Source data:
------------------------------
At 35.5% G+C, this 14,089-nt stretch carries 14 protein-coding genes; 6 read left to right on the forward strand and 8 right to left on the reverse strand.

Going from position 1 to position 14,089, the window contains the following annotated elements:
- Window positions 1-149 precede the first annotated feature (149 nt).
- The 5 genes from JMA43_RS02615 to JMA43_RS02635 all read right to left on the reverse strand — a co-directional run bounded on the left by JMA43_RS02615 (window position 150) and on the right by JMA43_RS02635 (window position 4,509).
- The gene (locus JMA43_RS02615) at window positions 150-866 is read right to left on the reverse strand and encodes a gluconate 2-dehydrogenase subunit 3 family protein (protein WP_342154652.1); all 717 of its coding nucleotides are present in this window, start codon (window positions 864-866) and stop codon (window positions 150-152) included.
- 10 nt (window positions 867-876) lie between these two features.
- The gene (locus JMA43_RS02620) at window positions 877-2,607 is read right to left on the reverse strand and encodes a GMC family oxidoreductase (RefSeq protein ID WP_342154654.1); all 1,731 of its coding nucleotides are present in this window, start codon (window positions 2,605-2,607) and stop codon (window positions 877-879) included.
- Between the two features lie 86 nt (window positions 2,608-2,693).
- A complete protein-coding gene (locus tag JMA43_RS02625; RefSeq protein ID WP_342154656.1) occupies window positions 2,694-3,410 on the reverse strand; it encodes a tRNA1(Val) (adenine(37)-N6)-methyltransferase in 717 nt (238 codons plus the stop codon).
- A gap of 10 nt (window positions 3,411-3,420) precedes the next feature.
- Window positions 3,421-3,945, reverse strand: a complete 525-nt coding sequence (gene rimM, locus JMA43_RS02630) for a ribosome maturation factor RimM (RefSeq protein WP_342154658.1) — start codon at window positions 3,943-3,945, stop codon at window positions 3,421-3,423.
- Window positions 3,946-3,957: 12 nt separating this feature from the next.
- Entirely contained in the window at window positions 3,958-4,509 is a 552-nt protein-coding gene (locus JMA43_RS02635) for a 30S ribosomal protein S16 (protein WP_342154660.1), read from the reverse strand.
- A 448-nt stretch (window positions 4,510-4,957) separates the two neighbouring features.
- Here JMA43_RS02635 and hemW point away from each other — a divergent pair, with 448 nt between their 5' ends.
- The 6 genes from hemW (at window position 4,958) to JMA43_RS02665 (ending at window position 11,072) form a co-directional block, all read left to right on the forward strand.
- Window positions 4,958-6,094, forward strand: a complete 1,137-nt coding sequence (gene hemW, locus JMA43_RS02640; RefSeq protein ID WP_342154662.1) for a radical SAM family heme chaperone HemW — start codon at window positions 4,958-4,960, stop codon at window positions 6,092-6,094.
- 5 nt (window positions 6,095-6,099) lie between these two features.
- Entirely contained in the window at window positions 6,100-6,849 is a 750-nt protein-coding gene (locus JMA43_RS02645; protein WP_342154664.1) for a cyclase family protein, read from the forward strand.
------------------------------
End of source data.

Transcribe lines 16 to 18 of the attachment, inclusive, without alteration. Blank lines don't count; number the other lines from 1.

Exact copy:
- The 6 genes from hemW (at window position 4,958) to JMA43_RS02665 (ending at window position 11,072) form a co-directional block, all read left to right on the forward strand.
- Window positions 4,958-6,094, forward strand: a complete 1,137-nt coding sequence (gene hemW, locus JMA43_RS02640; RefSeq protein ID WP_342154662.1) for a radical SAM family heme chaperone HemW — start codon at window positions 4,958-4,960, stop codon at window positions 6,092-6,094.
- 5 nt (window positions 6,095-6,099) lie between these two features.